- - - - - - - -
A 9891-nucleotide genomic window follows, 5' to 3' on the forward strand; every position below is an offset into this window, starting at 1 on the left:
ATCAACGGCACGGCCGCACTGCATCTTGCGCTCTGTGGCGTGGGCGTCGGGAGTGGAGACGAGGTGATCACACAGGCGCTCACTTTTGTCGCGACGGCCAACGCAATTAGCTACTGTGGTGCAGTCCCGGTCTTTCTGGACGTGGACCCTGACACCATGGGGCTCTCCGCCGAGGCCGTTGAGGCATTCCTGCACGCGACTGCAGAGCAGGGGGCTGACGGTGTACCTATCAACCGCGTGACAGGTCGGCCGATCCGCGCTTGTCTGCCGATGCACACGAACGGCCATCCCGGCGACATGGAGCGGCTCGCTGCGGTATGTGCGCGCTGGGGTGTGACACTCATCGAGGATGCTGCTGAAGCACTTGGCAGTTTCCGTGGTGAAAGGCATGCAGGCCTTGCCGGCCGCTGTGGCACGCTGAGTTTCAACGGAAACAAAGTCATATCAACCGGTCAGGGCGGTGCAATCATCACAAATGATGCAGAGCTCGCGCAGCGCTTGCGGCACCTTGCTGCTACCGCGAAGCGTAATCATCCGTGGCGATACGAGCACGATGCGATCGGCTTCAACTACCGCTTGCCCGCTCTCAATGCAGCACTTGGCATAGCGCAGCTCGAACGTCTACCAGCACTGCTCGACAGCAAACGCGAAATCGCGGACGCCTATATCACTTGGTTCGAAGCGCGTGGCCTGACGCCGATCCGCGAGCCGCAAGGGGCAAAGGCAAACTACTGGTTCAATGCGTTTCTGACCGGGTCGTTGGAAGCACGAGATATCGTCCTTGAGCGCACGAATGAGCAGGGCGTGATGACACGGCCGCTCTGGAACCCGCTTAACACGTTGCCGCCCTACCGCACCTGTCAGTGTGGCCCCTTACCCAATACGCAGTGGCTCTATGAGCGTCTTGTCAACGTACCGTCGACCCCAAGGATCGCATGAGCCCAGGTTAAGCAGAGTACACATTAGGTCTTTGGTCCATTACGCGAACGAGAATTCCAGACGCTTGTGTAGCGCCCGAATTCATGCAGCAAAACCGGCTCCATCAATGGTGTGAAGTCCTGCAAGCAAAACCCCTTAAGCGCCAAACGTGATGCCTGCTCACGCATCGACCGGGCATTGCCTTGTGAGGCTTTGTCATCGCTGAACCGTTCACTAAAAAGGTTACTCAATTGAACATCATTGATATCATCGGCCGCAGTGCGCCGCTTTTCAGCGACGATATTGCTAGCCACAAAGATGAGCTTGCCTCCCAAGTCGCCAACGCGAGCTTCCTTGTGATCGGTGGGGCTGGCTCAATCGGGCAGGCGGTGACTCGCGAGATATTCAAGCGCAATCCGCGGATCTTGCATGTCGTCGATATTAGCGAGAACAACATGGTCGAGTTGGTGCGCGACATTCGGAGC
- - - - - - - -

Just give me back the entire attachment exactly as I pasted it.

A 9891-nucleotide genomic window follows, 5' to 3' on the forward strand; every position below is an offset into this window, starting at 1 on the left:
ATCAACGGCACGGCCGCACTGCATCTTGCGCTCTGTGGCGTGGGCGTCGGGAGTGGAGACGAGGTGATCACACAGGCGCTCACTTTTGTCGCGACGGCCAACGCAATTAGCTACTGTGGTGCAGTCCCGGTCTTTCTGGACGTGGACCCTGACACCATGGGGCTCTCCGCCGAGGCCGTTGAGGCATTCCTGCACGCGACTGCAGAGCAGGGGGCTGACGGTGTACCTATCAACCGCGTGACAGGTCGGCCGATCCGCGCTTGTCTGCCGATGCACACGAACGGCCATCCCGGCGACATGGAGCGGCTCGCTGCGGTATGTGCGCGCTGGGGTGTGACACTCATCGAGGATGCTGCTGAAGCACTTGGCAGTTTCCGTGGTGAAAGGCATGCAGGCCTTGCCGGCCGCTGTGGCACGCTGAGTTTCAACGGAAACAAAGTCATATCAACCGGTCAGGGCGGTGCAATCATCACAAATGATGCAGAGCTCGCGCAGCGCTTGCGGCACCTTGCTGCTACCGCGAAGCGTAATCATCCGTGGCGATACGAGCACGATGCGATCGGCTTCAACTACCGCTTGCCCGCTCTCAATGCAGCACTTGGCATAGCGCAGCTCGAACGTCTACCAGCACTGCTCGACAGCAAACGCGAAATCGCGGACGCCTATATCACTTGGTTCGAAGCGCGTGGCCTGACGCCGATCCGCGAGCCGCAAGGGGCAAAGGCAAACTACTGGTTCAATGCGTTTCTGACCGGGTCGTTGGAAGCACGAGATATCGTCCTTGAGCGCACGAATGAGCAGGGCGTGATGACACGGCCGCTCTGGAACCCGCTTAACACGTTGCCGCCCTACCGCACCTGTCAGTGTGGCCCCTTACCCAATACGCAGTGGCTCTATGAGCGTCTTGTCAACGTACCGTCGACCCCAAGGATCGCATGAGCCCAGGTTAAGCAGAGTACACATTAGGTCTTTGGTCCATTACGCGAACGAGAATTCCAGACGCTTGTGTAGCGCCCGAATTCATGCAGCAAAACCGGCTCCATCAATGGTGTGAAGTCCTGCAAGCAAAACCCCTTAAGCGCCAAACGTGATGCCTGCTCACGCATCGACCGGGCATTGCCTTGTGAGGCTTTGTCATCGCTGAACCGTTCACTAAAAAGGTTACTCAATTGAACATCATTGATATCATCGGCCGCAGTGCGCCGCTTTTCAGCGACGATATTGCTAGCCACAAAGATGAGCTTGCCTCCCAAGTCGCCAACGCGAGCTTCCTTGTGATCGGTGGGGCTGGCTCAATCGGGCAGGCGGTGACTCGCGAGATATTCAAGCGCAATCCGCGGATCTTGCATGTCGTCGATATTAGCGAGAACAACATGGTCGAGTTGGTGCGCGACATTCGGAGC